Thursday morning on The Tennessee Star Report with Michael Patrick Leahy – broadcast on Nashville’s Talk Radio 98.3 and 1510 WLAC weekdays from 5:00 a.m. to 8:00 a.m.– Leahy welcomed Terri Nicholson and Michelle Foreman, members of the Tennessee Republican State Executive Committee to the show.
During the second hour, Leahy questioned Foreman about the recent events that took place at last Tuesday’s meeting with Governor Lee who allegedly yelled at a Republican constituent that questioned his refugee resettlement stance.
Leahy: In the studio with us, Terri Nicholson and Michelle Foreman, both members of the Republican State Executive Committee. And Michelle has a first-hand witness story account of what the governor said. Factually incorrect about the counties having to defer to the state on this issue.
Speaking of that, our top story at the Tennessee Star today. Tennessestar.com. No more refugees, Loudon County tells Governor Bill Lee. Loudon County commissioners this week went against Republican Gov Bill Lee and unanimously passed a resolution saying they want no more refugees in their county.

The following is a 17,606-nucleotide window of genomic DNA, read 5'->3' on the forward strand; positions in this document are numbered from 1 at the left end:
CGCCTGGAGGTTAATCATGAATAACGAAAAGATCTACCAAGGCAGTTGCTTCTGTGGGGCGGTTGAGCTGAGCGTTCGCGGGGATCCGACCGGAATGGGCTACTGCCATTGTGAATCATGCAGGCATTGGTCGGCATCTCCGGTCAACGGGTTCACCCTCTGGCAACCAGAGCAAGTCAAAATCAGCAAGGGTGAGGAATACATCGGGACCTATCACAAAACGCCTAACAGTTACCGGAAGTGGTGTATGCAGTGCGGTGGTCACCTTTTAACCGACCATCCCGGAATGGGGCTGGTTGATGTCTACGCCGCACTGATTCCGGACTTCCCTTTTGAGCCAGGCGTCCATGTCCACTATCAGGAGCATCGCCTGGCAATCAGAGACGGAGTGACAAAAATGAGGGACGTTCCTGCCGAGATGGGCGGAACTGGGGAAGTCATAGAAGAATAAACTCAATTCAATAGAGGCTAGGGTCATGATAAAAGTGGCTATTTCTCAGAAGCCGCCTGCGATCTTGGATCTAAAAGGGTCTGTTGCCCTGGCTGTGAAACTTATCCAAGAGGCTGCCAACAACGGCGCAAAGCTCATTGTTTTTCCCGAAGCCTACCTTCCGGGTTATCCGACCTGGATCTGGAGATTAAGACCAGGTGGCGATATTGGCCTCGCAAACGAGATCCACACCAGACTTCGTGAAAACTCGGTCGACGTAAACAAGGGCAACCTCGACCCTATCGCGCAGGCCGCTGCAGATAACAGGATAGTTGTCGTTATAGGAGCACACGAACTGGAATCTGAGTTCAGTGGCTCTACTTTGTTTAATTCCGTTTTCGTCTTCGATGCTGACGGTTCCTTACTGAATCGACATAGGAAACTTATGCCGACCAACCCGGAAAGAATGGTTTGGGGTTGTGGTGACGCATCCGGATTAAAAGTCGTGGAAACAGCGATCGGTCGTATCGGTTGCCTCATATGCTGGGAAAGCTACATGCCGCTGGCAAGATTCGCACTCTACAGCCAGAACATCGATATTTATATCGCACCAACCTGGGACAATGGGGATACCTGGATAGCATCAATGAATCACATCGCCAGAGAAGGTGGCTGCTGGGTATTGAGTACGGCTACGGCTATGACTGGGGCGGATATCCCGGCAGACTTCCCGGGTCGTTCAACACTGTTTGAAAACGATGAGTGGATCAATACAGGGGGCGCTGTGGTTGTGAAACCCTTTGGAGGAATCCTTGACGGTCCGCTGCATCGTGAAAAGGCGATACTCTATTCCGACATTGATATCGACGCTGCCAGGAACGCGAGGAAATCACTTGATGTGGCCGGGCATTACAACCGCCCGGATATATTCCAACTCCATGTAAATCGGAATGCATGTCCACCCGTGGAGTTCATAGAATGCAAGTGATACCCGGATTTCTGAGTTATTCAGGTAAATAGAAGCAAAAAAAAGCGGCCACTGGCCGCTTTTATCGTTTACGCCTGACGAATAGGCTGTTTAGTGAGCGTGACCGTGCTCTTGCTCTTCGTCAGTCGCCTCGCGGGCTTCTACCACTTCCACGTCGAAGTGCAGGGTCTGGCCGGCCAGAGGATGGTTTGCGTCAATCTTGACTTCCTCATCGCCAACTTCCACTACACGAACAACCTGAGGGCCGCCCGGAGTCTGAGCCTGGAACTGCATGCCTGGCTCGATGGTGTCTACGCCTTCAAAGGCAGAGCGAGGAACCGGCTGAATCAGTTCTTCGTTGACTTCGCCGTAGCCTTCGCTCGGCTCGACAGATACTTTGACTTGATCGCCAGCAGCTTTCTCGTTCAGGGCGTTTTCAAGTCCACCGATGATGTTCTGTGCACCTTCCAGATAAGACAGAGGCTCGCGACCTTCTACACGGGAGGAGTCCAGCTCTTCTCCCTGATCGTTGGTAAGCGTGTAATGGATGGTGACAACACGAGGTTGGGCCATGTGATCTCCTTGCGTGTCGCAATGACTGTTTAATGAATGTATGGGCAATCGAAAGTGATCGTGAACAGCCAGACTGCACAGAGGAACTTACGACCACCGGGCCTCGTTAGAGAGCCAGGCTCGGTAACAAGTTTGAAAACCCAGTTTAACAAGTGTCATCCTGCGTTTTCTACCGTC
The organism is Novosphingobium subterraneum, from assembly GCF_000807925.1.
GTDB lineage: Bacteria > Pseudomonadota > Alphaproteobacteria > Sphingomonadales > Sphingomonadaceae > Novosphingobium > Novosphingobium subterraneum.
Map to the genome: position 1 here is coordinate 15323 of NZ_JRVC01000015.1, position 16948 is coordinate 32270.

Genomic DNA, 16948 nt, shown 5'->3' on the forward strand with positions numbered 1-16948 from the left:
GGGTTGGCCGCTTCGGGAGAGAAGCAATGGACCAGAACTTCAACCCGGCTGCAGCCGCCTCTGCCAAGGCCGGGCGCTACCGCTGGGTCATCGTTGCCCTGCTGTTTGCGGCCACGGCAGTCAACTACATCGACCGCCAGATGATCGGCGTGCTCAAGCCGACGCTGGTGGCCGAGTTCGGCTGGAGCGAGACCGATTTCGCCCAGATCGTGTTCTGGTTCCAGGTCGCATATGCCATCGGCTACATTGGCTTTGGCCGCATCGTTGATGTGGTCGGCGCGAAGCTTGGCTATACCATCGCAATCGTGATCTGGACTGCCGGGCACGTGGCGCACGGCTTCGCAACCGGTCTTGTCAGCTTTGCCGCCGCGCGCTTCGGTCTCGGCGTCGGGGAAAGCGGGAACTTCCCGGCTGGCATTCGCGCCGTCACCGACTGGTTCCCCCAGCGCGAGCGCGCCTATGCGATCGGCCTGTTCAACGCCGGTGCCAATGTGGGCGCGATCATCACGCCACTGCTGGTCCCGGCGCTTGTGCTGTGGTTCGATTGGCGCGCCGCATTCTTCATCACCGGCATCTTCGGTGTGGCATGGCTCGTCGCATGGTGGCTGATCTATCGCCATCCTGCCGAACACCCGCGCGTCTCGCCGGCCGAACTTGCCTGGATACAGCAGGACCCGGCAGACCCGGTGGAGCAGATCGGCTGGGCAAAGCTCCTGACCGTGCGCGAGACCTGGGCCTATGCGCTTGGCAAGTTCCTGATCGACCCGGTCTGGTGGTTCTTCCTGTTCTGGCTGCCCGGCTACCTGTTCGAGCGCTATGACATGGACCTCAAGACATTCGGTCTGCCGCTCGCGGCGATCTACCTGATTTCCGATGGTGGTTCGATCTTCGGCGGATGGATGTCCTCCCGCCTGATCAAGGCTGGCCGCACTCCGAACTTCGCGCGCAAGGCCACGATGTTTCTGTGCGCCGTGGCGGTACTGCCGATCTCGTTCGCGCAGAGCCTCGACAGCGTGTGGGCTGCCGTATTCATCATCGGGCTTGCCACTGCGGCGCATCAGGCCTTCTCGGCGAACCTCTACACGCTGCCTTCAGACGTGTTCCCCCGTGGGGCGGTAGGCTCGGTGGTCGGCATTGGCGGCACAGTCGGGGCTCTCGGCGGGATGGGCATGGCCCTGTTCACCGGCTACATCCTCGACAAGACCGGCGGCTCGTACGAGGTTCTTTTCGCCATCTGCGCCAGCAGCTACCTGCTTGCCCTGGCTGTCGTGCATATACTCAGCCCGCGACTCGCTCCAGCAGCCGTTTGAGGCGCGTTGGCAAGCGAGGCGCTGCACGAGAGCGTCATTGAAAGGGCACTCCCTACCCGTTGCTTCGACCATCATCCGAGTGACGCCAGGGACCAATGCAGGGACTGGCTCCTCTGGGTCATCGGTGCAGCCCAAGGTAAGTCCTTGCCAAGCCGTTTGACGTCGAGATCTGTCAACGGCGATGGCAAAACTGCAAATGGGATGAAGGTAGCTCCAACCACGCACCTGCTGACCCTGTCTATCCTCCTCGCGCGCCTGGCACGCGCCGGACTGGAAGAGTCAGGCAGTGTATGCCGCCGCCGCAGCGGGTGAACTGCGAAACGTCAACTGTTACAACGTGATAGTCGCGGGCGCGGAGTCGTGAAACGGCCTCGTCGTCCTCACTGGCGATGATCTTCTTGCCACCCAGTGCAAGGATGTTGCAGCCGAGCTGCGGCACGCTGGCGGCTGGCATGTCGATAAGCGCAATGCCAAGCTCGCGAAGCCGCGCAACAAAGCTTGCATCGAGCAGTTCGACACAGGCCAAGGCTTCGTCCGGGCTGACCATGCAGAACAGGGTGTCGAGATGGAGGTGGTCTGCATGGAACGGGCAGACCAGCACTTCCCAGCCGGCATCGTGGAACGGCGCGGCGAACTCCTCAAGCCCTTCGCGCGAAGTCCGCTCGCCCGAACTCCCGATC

“Loudon County does not want to be forced into resettling additional poor and uneducated people who have lack job skills and do not speak our language. These refugees will stay on unemployment for several years after their arrival and compete for the same jobs as our already large number of SNAP recipients.”
Now, Michelle and Terri, I want to come back to you with this. So there is a comment here from one of our readers on the story, Mary says the following: Mary says, “I’ve been told by officials in Loudon County that these county resolutions are meaningless and carry no weight or authority.” Michelle Foreman, you’re in law school. (Chuckles) Is this true?
Foreman: No. And this is actually what the president is asking for in this executive order. He’s asking for the local opinion. And that comes in the resolution.
Leahy: Literally, it’s a written agreement to accept.
Leahy: There’s a written document now from Loudon County which says, no, we don’t want to accept them. They are following the law. Terri Nicholson, you told me in the break that there are several more counties that are considering this resolution.
Nicholson: Yes. I’ve been contacted to send out…
Leahy: To send out…
Nicholson: Other resolutions to some more counties. So we’re probably up to about seven counties.
Leahy: Seven counties?
Nicholson: Seven counties.
Leahy: And what has been the reaction of the folks at the county commissions when you’ve talked to them or the local activists ?
Nicholson: They are very concerned with the ability to house, educate, and fund refugees without their knowledge and without their knowledge and capability.